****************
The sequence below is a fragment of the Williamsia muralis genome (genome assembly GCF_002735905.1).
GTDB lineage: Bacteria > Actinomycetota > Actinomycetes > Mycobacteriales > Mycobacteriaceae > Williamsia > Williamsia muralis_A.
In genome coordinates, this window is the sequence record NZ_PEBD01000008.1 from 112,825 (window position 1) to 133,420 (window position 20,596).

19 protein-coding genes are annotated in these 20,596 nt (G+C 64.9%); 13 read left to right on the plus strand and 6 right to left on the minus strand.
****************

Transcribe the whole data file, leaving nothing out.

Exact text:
The sequence below is a fragment of the Williamsia muralis genome (genome assembly GCF_002735905.1).
GTDB lineage: Bacteria > Actinomycetota > Actinomycetes > Mycobacteriales > Mycobacteriaceae > Williamsia > Williamsia muralis_A.
In genome coordinates, this window is the sequence record NZ_PEBD01000008.1 from 112,825 (window position 1) to 133,420 (window position 20,596).

19 protein-coding genes are annotated in these 20,596 nt (G+C 64.9%); 13 read left to right on the plus strand and 6 right to left on the minus strand.